Arizona GOP Battles the Anime Community on Twitter

Arizona Republican Party Chairwoman Kelli Ward
Arizona Republican Party Chairwoman Kelli Ward Zee Peralta
click to enlarge Arizona Republican Party Chairwoman Kelli Ward - ZEE PERALTA
Arizona Republican Party Chairwoman Kelli Ward
Zee Peralta
Politics in 2020. - SCREENSHOT
Politics in 2020.

A post-Christmas ban on Twitter spammers with anime avatars didn't go so well for the Arizona Republican Party, which reversed its policy on the popular Japanese cartoons once it became clear that some of its favorite right-wingers felt ostracized.

It was just the latest incident bringing attention to the Twitter account of Arizona's dominant political party. In recent weeks, the account has posted baseless presidential election conspiracy theories, shared a video of party chair Kelli Ward filmed at a Dutch angle, and encouraged supporters to give their lives in service to those conspiracy theories.

The Twitter fight started when the GOP account shared its new Twitter policy the day after Christmas, saying it would block recently created accounts, those with a low numbers of followers and those with anime avatars.

Anime fans on Twitter, a group notorious for being active online and defensive of its interests, complained. That led to a derisive clarification by the Arizona GOP that the policy only applied to accounts that met all four criteria. But in its explanation, the site also took a fateful shot at anime fans:
The result was an old-fashioned Twitter storm, with anime fans flooding the account with hundreds of anime-style illustrations, jokes and cartoon porn. The current top comment under the original post: a horny illustration of a witch.

In the end, the party of John McCain soon bowed to the heat, declaring love for the anime community and thanking a self-described "Anti-Islam" "German Patriot" for their support.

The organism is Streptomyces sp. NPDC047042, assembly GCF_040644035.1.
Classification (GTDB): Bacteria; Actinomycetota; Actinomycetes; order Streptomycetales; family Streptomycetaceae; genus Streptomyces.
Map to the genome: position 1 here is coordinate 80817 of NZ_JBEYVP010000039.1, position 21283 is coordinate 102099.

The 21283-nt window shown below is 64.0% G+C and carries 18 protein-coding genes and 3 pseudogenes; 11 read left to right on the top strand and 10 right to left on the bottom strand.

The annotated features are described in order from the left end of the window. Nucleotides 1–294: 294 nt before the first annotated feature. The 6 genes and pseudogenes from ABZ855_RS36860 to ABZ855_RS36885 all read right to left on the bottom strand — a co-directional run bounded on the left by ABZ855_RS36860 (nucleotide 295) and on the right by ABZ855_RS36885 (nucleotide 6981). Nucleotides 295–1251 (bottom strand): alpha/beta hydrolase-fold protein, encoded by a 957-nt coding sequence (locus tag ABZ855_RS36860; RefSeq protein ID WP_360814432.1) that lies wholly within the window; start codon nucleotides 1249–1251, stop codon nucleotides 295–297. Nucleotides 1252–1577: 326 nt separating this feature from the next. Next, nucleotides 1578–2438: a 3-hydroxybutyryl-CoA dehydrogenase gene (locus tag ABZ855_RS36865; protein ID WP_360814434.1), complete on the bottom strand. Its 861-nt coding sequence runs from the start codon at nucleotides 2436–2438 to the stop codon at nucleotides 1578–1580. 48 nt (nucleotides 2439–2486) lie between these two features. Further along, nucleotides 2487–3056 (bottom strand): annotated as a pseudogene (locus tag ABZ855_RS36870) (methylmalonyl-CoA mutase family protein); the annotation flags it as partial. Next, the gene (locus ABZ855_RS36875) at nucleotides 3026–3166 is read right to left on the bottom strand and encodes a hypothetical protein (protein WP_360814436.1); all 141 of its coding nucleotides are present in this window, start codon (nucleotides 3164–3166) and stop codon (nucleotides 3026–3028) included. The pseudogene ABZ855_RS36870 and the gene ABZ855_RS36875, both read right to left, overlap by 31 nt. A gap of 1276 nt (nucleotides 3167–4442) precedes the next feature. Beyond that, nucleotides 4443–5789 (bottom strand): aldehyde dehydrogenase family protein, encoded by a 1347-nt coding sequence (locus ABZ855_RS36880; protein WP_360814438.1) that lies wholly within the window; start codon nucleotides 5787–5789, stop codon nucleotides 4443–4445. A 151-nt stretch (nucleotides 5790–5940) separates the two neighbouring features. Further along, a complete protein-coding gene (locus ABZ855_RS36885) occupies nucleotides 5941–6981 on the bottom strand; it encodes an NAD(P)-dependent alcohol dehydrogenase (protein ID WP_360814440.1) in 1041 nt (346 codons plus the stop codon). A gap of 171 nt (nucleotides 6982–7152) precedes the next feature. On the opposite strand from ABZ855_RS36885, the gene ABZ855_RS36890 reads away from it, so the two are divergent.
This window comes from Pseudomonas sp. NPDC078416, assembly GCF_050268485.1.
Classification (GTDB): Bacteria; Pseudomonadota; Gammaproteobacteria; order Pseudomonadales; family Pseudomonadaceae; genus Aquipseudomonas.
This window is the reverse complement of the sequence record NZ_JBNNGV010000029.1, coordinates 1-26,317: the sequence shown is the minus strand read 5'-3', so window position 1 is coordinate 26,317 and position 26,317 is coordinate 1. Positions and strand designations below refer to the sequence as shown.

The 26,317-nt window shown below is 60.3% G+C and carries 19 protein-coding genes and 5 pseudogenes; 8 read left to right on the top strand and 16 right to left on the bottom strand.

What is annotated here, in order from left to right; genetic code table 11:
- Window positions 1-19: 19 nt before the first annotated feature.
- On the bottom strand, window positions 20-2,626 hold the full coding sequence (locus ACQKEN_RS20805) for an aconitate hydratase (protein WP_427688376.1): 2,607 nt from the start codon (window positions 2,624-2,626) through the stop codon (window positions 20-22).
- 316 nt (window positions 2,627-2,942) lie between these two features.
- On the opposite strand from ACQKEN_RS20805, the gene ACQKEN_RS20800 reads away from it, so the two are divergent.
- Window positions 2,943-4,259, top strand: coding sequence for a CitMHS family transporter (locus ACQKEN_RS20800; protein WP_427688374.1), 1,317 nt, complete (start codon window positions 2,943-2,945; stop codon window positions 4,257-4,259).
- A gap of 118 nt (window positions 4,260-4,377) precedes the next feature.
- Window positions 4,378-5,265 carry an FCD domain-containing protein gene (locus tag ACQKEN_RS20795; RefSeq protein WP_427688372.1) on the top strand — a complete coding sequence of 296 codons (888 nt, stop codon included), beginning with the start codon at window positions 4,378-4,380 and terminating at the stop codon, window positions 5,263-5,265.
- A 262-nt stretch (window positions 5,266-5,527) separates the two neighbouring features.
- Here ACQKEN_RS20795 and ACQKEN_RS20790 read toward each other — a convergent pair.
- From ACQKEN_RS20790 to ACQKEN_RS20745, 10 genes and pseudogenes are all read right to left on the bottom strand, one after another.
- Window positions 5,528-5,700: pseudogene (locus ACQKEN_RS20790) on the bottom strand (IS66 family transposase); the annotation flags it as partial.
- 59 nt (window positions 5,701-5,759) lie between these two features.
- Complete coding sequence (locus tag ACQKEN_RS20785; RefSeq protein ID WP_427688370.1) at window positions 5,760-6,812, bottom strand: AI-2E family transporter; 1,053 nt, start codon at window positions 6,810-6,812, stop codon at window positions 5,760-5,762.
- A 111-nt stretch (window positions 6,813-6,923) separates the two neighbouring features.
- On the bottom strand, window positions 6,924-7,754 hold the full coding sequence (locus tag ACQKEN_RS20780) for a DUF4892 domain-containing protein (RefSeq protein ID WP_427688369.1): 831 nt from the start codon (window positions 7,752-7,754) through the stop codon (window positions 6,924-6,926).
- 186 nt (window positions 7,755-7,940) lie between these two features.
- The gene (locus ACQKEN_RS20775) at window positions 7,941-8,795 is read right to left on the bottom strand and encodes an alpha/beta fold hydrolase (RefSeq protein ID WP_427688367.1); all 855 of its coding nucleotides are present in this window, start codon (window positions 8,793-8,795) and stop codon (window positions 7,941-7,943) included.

The unpolished, aggressive tone of the official Grand Old Party account matches that of the strident extremist wing of the party, which backs President Donald Trump and has split from more mainstream leaders such as Governor Doug Ducey over efforts to overturn election results.

A spokesperson for the Arizona Republican Party did not respond to a request for information on who runs the Twitter account and what the party's position on anime is. Possibly, the policy was meant to dispel attacks from anonymous accounts drawn by the Arizona Republican Party's recent national attention.

Anime avatars sometimes link to white supremacist and alt right online groups.

Nick Martin, a reporter who runs a news site focused on white supremacist extremism, pointed out on Twitter  that while the Arizona party's initial post may have appeared as an effort to push away alt-right trolls who have crowded to the its banner under Trump, the end result was doubling down on support from far-right internet weirdos.

Yet far-left communities of online Maoists and communists have also emerged using the avatars and engaging in online sparring. The avatars have served as a way for people with strongly held political views to obscure their identity while trolling online, show their love for anime — or both.

Ironically, a member of the Arizona Republican party has engaged in similar practices to what the party's policy sought to prevent. State Representative Jake Hoffman, elected this year, heads a company recently revealed to be running a network of spam accounts with fake profile pictures. While there is no evidence that any of them were anime pictures, the revelations did nothing to prevent the party from appointing Hoffman to leading role on the Arizona House of Representative's elections committee.
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Erasmus Baxter is a staff writer for Phoenix New Times.
Contact: Erasmus Baxter